The Brand New Heavies’ Debut Album Is A Moment In British Soul History

Acid Jazz newcomer Laville praises one of his primary inspirations...

The unique history of British soul music is often shelved in favour of honouring its larger American cousin.

Yet right here in this country lies a supremely gifted soul lineage, one that moves from 60s soul clubs to absorb afro-Caribbean influence, jazz-funk, and more.

A timeline that is peppered by classic recordings, its breakthrough moments often go unheralded by all but the faithful few.

Take The Brand New Heavies. Part of the Acid Jazz explosion, the band's wonderful debut album was a breakout success, scoring critical and commercial acclaim on both sides of the Atlantic.

London newcomer Laville grew up on records like this, and they formed the bedrock of his musical imagination.

Recently signing with Acid Jazz for the release of his own debut album, Laville was able to complete the circle, matching himself against his earliest inspirations.

Here, Laville writes for Clash about a glorious moment in UK soul history – the Brand New Heavies' 1990 debut album.

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From the beginning of the album you know that your in for a funk and soul extravaganza. N’dea explodes onto ‘Dream Come True’ with that timeless scat which is the perfect Segway into the string driven verse which only gets better with every crystal clear vocal she graces us with.

I think when I signed to Acid Jazz Records I was overwhelmed because of tracks like this but when I started writing my own funk and disco tracks like ‘This City’ and ‘Wavy Love’ I wasn’t scared anymore.

I don’t think I realised what it took to make funk and disco music relevant. I had to listen to so many disco tracks to find the essence of disco and funk and make it relevant to 2019. It just so happened that Nile Rodgers released a documentary on disco and I think I wrote 'This City' within an hour of completing the documentary.

I remember being very young, probably around six when I first heard this album. This was my first taste of home grown funk and soul, which I later came to know was Acid Jazz. I remember I would dance around all relatives houses to music all the time, I was known to be a little performer as were my cousins. We’d make up dance routines to all kinds of music acid jazz being one of them. I remember three artists being played in my house on the regular – Brand New Heavies and Jamiroquai were two of those.

‘Stay This Way’ is one of my go to soothing Sunday tracks. It never does more than it should. There's a touch of gospel coming from the vocal which melts into the funk guitar groove seamlessly.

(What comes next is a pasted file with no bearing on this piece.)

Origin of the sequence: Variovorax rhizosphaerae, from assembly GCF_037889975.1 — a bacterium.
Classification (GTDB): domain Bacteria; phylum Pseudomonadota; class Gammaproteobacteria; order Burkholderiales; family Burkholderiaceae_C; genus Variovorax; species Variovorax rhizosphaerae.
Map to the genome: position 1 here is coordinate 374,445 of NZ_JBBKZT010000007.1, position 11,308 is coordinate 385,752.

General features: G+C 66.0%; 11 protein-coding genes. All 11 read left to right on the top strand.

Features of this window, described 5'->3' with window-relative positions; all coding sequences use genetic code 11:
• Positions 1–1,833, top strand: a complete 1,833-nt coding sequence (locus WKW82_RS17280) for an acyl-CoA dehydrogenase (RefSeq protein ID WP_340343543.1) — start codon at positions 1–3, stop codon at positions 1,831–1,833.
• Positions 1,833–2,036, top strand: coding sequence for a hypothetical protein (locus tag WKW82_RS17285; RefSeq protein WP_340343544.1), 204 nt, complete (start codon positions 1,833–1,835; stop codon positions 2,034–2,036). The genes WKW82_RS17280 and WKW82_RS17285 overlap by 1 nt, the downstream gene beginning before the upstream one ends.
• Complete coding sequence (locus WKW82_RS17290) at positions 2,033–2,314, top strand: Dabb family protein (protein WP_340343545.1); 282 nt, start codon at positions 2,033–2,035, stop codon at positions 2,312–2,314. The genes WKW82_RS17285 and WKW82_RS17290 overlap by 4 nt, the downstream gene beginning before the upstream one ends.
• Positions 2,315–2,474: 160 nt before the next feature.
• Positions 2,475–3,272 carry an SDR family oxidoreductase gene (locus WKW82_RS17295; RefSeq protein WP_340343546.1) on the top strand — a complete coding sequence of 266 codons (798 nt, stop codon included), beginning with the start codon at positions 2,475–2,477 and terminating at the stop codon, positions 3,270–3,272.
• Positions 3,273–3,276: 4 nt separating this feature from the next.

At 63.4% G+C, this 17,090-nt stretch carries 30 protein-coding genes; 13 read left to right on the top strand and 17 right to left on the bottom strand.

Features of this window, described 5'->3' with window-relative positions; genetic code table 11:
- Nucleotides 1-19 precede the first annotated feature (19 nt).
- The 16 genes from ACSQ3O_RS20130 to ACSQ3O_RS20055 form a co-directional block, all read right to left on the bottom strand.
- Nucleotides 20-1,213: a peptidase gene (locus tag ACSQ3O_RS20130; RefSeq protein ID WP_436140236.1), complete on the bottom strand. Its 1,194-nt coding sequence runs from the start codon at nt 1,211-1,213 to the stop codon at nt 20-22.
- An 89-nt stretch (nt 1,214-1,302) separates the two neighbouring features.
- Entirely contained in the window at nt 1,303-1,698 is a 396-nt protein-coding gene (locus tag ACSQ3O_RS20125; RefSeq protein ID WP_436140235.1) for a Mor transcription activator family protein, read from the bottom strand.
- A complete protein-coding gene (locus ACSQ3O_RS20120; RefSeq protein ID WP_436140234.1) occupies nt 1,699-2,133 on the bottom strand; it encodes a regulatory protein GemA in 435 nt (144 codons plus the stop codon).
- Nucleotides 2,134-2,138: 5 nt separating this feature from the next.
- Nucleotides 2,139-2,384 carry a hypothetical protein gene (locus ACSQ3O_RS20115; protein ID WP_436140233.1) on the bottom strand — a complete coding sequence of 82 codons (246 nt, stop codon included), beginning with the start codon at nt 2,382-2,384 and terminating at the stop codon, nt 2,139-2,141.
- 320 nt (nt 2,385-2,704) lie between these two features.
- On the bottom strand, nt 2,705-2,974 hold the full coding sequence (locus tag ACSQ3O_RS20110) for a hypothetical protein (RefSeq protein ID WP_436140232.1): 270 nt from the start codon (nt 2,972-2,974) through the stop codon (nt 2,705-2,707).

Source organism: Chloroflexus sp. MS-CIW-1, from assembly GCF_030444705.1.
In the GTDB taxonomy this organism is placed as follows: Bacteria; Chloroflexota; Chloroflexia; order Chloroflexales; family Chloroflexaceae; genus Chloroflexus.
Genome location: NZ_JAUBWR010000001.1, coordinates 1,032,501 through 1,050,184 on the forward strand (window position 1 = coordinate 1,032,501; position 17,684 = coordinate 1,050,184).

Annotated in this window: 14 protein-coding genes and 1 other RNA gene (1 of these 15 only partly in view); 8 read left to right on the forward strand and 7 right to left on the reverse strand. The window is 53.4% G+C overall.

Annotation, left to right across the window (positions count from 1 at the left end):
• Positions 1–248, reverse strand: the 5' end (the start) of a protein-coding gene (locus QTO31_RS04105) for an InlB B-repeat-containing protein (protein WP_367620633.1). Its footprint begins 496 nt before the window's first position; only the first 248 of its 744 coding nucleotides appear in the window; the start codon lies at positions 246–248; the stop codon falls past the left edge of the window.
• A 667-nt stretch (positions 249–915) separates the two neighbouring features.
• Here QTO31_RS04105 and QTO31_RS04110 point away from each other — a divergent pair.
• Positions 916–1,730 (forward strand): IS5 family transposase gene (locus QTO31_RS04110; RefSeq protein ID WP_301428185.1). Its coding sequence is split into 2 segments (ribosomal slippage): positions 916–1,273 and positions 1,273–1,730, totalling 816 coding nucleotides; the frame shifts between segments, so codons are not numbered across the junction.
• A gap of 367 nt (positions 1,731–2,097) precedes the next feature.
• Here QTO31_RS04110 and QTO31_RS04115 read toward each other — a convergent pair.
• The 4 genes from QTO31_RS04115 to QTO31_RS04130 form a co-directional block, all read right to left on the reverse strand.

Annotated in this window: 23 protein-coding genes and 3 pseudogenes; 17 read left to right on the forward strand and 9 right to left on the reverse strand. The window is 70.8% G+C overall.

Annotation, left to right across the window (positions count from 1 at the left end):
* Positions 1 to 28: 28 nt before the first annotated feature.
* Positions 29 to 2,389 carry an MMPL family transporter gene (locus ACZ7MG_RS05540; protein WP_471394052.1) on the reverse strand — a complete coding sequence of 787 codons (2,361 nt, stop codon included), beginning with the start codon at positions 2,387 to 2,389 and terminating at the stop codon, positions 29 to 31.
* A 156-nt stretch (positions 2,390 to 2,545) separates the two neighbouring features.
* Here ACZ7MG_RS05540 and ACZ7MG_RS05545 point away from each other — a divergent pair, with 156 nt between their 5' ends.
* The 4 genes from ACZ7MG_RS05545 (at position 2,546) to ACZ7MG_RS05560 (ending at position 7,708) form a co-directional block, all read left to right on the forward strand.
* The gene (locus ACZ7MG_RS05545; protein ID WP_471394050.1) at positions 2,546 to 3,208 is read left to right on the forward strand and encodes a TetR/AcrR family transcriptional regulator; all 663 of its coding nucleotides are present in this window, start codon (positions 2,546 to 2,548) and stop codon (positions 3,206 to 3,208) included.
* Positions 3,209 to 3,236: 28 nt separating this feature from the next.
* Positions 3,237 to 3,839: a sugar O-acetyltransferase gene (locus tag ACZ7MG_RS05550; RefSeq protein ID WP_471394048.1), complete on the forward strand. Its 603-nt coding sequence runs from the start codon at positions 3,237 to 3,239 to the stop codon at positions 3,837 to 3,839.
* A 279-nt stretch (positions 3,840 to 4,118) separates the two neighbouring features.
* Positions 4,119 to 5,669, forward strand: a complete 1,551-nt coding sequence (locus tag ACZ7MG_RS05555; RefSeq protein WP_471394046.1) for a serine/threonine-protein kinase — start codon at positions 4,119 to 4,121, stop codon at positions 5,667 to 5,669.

"Our love will be here forever, I hope that we'll stay together…" is one of those chants that deserves 100,000 singing it back at you. I feel the same way at the bridge section of ‘This City’ – like, I just want people to join in.

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When I covered ‘What You Won’t Do For Love’ it was in the same vein as ‘Don't Let It Got To You Head’. I wanted to cover a classic that will always stand the test of time. I didn’t want to cover a modern classic as nothing modern is really holding a candle the classics in fact they are taking bits from the classics to make modern classics. I think this is one of my favourite covers of all time simply because the Heavies chose a track that will never get boring or dated and N’dea sings this track like an angel. 

The track from this album that means the most to me is ‘Never Stop’. This track reminds me of family. Family that are with us and those that are no longer with us.

I remember when this would start at a family function the ‘wooohhhh’ would also start automatically. The hands would reach for the heavens and the waistlines would start to sway to the twinkle of the keys and the straight up funk of the guitar. Then when "never stop, never give it up" starts I'd hear the rooms chant it over and over like a mantra for life.

When this album was released people needed this music, they needed to get free, they needed to feel like life was all inclusive and no one was alone. Things were not great socially so having this as a mantra was like honey for the soul.

I can't thank the Heavies enough for shaping my musical palette.

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Laville's debut album 'The Wanderer' is out now on Acid Jazz.

Photo Credit: Peter Blair

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